Waiheke Marketplace : August 1st 2012
www.waihekemarketplace.co.nz 21 WAIHEKE MARKETPLACE, AUGUST 1, 2012 EVENTS MEMBER'S DRAW THIS WEEK $800 (1 DRAW) Drawn every Friday between 6.30-8.30pm Subsidised taxis to and from the clubrooms. Ph 0800 372 4111 or 0800 300 372 2925933EH Where everyone is welcome! RSA RESTAURANT See our Vine & Dine advertisement hours. 29 Belgium St, Ostend, Waiheke Restaurant 372 6655 Bar 372 5554 Office 372 9019 OPEN 7 days from 11am (Monday from 12pm) THIS FRIDAY NIGHT LIVE MUSIC WITH LOCAL BAND "THE HILLBILLY BOYS" HOUSIE Thursday morning 10am start. Non-members welcome. Pendragon Mall, Oneroa. Ph 372 2273 COME JOIN US FOR SOME FUN. EVERY MONDAY TEXAS HOLDEM -- POKER NIGHT STARTS 7.30PM EVERY THURSDAY "BELIEVE IT OR NOT" QUIZ NIGHT 6.30 FOR 7PM START EVERY FRIDAY • HAPPY HOUR FROM 4PM • DINNER SPECIALS • HALF PRICE DRINKS 7.30-8.30PM • DJS 8.30PM TIL LATE THIS WEEK -- THE RETURN OF THE POPULAR MCG FUSION! JAZZ LATIN FUNK DJ CHRIS WITH MATT & GREG ON CONGAS AND WEIRD WIND! 4758912AA Sinking of the Titanic Performer Andy Spence sets the scene for three concerts marking the 100th anniversary of the sinking of the Titanic. At 2.20am on Sunday, April 15, 1912, the seemingly impossible happened. The most majestic and luxurious "unsinkable" passenger vessel ever built sank beneath the icy waters of a flat calm Atlantic Ocean, after a glancing blow from a massive iceberg ripped a long gash below the waterline along a third of the ship's length. After a mere two and a half hours, during which the ship filled with water and broke in two, 1500 people were thrown into the water, which was thought to be -2C, just below freezing. The majority perished within a few minutes. The enduring memory for the survivors was the awful sound of the drowning people, likened to the roar that explodes from a crowd with the final goal at a world cup soccer match. Most of the dead were third class passengers unable to make it to the lifeboats in time. Although the boat was designed to carry enough lifeboats to accommodate all the 3547 possible passengers and crew, she carried only enough to save fewer than one in three because the company thought that the boats would spoil the lines of the ship. Only 16 rigid and four collapsible lifeboats were provided, enough for only 1176 of the actual complement of 2207 passengers and crew on board on that maiden voyage. British regulations of the time required 16 lifeboats and as the vessel was thought to be unsinkable, their only function was to ferry passengers to another vessel in the event of a breakdown. No 7 on the starboard side was the first lifeboat lowered. It carried only 27 people even though it had room for 65. Many of the lifeboats were launched well below capacity, partly because of the crew who had had no training worried that the davits would be unable to hold a fully loaded lifeboat. And many passengers were unaware how dire things were and so were afraid to leave the ship, believing the Titanic was unsinkable. Only 705 people were saved because many of the lifeboats left with much less than capacity. The night was so calm that the lifeboats could have been overfilled safely. The stories of compassion, heroism and bravery sit alongside tales of greed, arrogance and selfishness that conspired to create the terrible loss of life in this worst peacetime marine disaster. The ship's band played until the tilting decks made it impossible to play any longer and so maintained calm and allayed panic among the ship's company. The eight members of the band all drowned. Third class passengers were also third class citizens on the boat, relegated to the bowels of the ship. None of the 68 servery staff survived. Aside from the crew, which had about 700 fatalities, third class suffered the greatest loss. Of approximately 710, only 174 survived. The failure to sound a general alarm meant some third class passengers did not realise the danger until too late. Many women also refused to leave their husbands and sons. Reading some of the enormous volume of literature written about the sinking I find my mind trying to rewrite the scenario in ways that would have prevented the disaster. The story will be retold in music and song at Artworks Theatre this weekend to celebrate the wonderful bravery of the ship's band. You are invited to come along and take part as passengers on this journey. The music they played when the Titanic sank Memory lane: Andy Spence, David Rawsthorne and Reg Towers will perform three concerts honouring the musicians who gave their lives on board the Titanic. Treat: Audience members who dress up as one of the passengers could be in for a special treat. Three performances to honour the musicians who gave their lives during the sinking of the Titanic will take place this weekend and punters are being invited to take part. The Artworks Theatre con- certs will feature singer Andy Spence, violinist David Raws- thorne and pianist Reg Towers. They will perform songs from the White Star Line Song Book that would have been per- formed 100 years ago. The songbook was a stapled booklet of nine pages small enough to carry in a pocket. It included waltzes, operatic arias, overtures, popular songs, and sacred items. They will be dressed in the costumes of the era, and images of the ship, the passengers and crew will be projected during the concert to create atmos- phere. Audience members will have the option of taking on the identity of one of the passengers for their own personal voyage. Simply go to Facebook/ WaihekeTitanic and pick an identity. Mr Spence says the concert tickets will have a space to write the identity and story. "We hope people will also dress for the occasion. A special treat for the best dressed awaits." During the concert, audience members will be invited to sing along with words projected on a screen. And the Band Played On will be at Artworks Theatre on August 3 at 7pm, and August 4 at 2pm and 7pm. Tickets are $20 from the i-Site in Oneroa, phone 372 1234 or Artworks Theatre, phone 372 2941. Creative workshops Artist Bridget Oakley- Stevens is offering a chance to explore your creativity in a series of free workshops. The sessions run on Tuesdays and Wed- nesdays under the umbrella of mental wellbeing peer support group Horizons. The Tuesday ses- sions start on August 14 and follow The Art- ist's Way, a handbook for unblocking creativ- ity. The workshops will be mainly collage with some painting. The Wednesday ses- sions, from August 15, are painting classes for women only. Both workshops run from 11am to 1pm and are "relaxed, informal and confidential". "You can be a com- plete beginner,'' Ms Oakley-Stevens says. The main emphasis is on inclusion and trust within the groups." The sessions run for six weeks at Melana House, 1 Homai Rd, Ostend. To register call Ms Oakley-Stevens on 372 2358 and leave a message or Rod Davis on 372 6688.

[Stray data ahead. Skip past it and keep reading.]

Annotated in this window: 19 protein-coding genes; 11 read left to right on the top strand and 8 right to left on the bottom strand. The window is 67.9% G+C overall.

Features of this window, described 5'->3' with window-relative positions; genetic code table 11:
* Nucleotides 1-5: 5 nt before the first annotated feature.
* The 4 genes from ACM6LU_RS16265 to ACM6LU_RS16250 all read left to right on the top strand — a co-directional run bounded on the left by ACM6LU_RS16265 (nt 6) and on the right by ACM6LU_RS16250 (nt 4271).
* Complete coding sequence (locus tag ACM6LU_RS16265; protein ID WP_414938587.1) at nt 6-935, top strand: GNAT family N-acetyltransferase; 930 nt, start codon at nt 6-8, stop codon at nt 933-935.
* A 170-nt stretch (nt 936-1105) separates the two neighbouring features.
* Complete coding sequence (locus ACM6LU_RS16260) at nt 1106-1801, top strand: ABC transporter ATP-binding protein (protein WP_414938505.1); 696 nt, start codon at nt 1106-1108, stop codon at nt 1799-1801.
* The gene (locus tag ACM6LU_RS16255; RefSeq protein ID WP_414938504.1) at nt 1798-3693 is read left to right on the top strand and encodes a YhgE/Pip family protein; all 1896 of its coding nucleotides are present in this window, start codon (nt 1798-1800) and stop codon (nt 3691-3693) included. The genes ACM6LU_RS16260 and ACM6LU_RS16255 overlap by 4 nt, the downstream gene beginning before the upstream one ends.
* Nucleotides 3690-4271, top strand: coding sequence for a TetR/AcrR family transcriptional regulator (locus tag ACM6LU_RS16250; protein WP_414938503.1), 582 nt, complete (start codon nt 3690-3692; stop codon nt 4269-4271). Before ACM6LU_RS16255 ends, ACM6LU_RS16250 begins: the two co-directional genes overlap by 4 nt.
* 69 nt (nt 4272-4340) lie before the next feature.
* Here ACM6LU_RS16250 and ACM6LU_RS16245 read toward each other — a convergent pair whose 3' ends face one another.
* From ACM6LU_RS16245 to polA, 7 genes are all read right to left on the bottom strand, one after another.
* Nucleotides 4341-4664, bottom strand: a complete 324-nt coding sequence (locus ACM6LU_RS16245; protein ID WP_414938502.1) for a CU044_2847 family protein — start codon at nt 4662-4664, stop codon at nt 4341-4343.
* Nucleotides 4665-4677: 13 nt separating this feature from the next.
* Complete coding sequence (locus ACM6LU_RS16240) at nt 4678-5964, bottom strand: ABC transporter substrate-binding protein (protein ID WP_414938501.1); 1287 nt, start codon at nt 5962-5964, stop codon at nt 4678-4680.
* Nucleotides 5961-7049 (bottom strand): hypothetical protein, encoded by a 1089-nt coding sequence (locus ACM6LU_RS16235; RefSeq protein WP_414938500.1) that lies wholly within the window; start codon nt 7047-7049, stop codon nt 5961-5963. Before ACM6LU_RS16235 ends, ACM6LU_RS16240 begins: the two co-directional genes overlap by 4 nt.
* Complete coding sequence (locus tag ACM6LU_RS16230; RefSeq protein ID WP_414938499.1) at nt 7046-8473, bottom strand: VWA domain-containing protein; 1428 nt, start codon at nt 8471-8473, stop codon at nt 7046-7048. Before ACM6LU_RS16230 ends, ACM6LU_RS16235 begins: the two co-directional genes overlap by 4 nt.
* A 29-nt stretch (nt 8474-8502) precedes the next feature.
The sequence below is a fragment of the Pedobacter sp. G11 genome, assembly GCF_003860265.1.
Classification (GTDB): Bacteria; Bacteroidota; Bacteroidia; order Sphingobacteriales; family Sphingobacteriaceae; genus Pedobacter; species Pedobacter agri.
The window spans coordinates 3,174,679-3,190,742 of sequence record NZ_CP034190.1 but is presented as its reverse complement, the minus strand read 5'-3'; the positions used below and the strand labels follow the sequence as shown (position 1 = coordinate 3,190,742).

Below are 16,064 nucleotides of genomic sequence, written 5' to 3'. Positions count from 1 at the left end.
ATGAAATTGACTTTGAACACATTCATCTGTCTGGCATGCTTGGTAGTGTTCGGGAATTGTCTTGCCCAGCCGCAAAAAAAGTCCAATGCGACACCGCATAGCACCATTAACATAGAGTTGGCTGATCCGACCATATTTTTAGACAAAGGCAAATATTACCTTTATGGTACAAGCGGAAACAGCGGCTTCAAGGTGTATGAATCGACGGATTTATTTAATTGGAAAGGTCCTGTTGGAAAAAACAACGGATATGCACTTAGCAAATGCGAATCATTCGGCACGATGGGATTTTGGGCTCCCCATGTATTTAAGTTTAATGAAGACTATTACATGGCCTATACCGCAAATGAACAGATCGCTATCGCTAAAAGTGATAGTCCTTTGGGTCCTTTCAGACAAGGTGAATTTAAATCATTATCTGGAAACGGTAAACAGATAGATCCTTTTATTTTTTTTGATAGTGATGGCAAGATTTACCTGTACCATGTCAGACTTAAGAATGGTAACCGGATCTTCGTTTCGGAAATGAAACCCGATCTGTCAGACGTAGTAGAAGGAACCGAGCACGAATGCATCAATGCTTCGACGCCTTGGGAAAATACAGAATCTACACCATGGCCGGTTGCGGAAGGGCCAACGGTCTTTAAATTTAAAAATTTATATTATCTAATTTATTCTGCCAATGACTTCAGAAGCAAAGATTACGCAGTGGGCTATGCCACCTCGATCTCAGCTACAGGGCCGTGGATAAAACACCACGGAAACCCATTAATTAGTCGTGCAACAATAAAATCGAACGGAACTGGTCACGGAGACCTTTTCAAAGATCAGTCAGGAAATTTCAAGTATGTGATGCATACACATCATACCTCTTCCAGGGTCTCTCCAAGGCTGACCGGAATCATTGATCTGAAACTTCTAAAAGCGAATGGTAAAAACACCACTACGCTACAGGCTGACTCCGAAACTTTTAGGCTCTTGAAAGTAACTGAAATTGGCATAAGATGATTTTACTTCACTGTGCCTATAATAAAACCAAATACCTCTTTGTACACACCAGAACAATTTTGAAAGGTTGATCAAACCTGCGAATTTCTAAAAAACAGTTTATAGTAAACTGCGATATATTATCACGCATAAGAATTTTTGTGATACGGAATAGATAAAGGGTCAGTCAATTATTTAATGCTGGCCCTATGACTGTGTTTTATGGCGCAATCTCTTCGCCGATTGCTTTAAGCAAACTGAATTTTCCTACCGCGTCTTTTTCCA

July 25th 2012
August 8th 2012